MEDIUM – TALL SHRUBS

Acacia – Very large diverse genera with tall trees to small ground hugging plants. All are very tolerant of very dry conditions.

Banksia ashbyi – Rounded shrub to 3 m high with long toothed leaves and large orange spikes. Needs very well drained soil at all times.

Banksia ericifolia – Rounded shrub to 5 m high with bright green linear leaves and long cylindrical orange flowers. Hardy in a wide range of conditions including dry soil.

Banksia marginata – Variable shrubs to 5 m with yellow cylindrical flower spikes. Very hardy in a wide range of conditions including dry soil.

Banksia ornata – Rounded shrub to 2 m with 10 cm tall yellow-brown flower cone. Well adapted to dry sites.

Callistemon viminalis – Variable shrub to small tree with many highly attractive cultivars. Bright red-bottlebrush type flowers in early summer – autumn, that make excellent cutflowers. Adaptable as to soils, but some forms may be susceptible to frost damage.

Calothamnus quadrifidus – Shrub to 2 m with narrow pine-like leaves and red bottlebrush-type flowers. Tolerates medium-dry conditions.

Chamelaucium uncinatum (Geraldton Wax) – Highly attractive flowering plant in variable colours. Well suited to dry soils and low air humidity.

Grevillea ‘Pink Pearl’ - Tolerates very dry soil.

Grevillea ‘Poorinda’ hybrids – Range of small to tall shrubs and groundcovers, most of which tolerate medium-dry conditions.

Grevillea rosmarinifolia – Variable shrub to 2 m with narrow leaves and red spider flowers. Several forms available including dwarf shrubs and groundcovers. Very hardy in dry and cold conditions.

Hakea bucculenta – An erect, very ornamental shrub to 4 m tall by 2-3 m wide, with linear leaves to 15 cm or more. Spikes of attractive reddish-coloured flowers are borne on old wood in winter.

Hakea multilineata – A very ornamental, erect shrub to 5 m tall and 3 m wide. It often requires staking when grown in an open position. It has narrow, oblong leaves to 20 cm, and attractive spikes to 20 cm long of red, pink or white flowers in winter – spring. Hardy once established in a sunny, well drained position.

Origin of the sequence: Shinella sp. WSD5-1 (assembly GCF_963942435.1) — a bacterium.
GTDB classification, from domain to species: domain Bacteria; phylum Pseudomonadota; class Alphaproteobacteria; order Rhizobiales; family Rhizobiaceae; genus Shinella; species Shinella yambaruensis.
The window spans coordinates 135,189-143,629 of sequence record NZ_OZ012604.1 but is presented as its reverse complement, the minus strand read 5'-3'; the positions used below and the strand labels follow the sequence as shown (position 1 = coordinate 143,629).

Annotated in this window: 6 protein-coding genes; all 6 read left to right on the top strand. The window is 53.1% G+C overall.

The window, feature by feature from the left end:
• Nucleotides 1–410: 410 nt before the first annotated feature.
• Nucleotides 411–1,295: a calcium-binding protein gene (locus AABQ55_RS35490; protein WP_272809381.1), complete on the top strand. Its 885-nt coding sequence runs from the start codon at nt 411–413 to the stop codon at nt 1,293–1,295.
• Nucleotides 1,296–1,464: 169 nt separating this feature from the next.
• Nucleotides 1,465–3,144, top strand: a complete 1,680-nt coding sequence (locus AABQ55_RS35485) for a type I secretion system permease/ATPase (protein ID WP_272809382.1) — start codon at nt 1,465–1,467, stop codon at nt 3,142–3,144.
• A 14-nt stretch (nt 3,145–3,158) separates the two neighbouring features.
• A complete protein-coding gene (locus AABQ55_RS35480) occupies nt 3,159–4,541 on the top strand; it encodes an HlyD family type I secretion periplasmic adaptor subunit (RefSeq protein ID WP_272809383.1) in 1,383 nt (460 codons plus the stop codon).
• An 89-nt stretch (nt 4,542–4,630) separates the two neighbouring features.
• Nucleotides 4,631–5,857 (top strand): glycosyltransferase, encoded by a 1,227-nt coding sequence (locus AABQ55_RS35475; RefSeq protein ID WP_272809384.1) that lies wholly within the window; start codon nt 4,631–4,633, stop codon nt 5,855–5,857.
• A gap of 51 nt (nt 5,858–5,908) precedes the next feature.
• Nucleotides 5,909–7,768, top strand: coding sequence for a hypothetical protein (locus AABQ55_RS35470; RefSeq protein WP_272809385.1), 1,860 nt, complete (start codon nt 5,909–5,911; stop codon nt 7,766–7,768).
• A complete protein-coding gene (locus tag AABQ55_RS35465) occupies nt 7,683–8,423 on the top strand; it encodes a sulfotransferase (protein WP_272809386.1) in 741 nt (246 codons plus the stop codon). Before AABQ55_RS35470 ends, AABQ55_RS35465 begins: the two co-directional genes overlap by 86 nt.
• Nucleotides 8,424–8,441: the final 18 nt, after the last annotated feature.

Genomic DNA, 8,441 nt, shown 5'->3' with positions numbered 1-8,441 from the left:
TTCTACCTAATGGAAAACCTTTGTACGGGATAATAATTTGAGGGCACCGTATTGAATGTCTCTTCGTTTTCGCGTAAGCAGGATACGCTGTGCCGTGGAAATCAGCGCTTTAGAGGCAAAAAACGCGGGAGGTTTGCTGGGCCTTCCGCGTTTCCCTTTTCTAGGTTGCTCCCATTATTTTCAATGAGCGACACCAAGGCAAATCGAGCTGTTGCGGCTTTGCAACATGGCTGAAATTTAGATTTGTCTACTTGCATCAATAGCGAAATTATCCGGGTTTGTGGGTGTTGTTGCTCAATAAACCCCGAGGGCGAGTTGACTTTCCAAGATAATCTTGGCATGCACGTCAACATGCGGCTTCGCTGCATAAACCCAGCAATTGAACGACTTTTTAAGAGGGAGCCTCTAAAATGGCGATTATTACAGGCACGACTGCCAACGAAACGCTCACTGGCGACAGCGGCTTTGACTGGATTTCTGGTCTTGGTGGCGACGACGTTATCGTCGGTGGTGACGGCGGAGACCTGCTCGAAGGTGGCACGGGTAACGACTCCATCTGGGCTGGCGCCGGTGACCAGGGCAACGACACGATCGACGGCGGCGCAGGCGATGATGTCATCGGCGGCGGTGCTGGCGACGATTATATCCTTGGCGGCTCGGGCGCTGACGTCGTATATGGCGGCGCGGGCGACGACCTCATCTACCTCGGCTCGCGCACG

Hakea petiolaris – An erect shrub to 5 m tall x 3 m wide, with grey-green elliptical leaves to 10 cm long, and globe-shaped heads of dull red flowers with brighter yellowish-coloured styles in autumn – winter.

Jacksonia scoparia - Medium to tall shrub to 4 m with leafless pendulous branches and yellow and red pea flowers. Very hardy in dry soil.

Lambertia formosa (Mountain Devil) – Erect bush plant to 2 m with red flowers. Will tolerate a wide range of dry soils.

Leptospermum – Hardy and variable genera with white showy flowers in spring-summer.

Melaleuca armillaris – Tall spreading shrub to 5 m with white bottlebrush flowers. Tolerates very dry soil.

Melaleuca decussata – Medium shrub to 2 m with small mauve bottlebrush flowers. Tolerates very dry soil.

Melaleuca hypericifolia – Medium to tall shrub to 5 m with rusty red bottlebrush-type flowers. Tolerates very dry soil.

Petrophile (conesticks) – Medium sized shrubs that require excellent drainage and low humidity. Species come in a range of flower colours.

Xanthorrhoea (Grass tree) – These icons of the bush are excellent is a dry garden without any supplementary irrigation. Can grow up to 6 m but usually only 2-3 m tall.

 

 

LOW SHRUBS

Acacia – Variable group of natives with yellow puff-ball flowers, mostly scented. Tolerant of very dry conditions.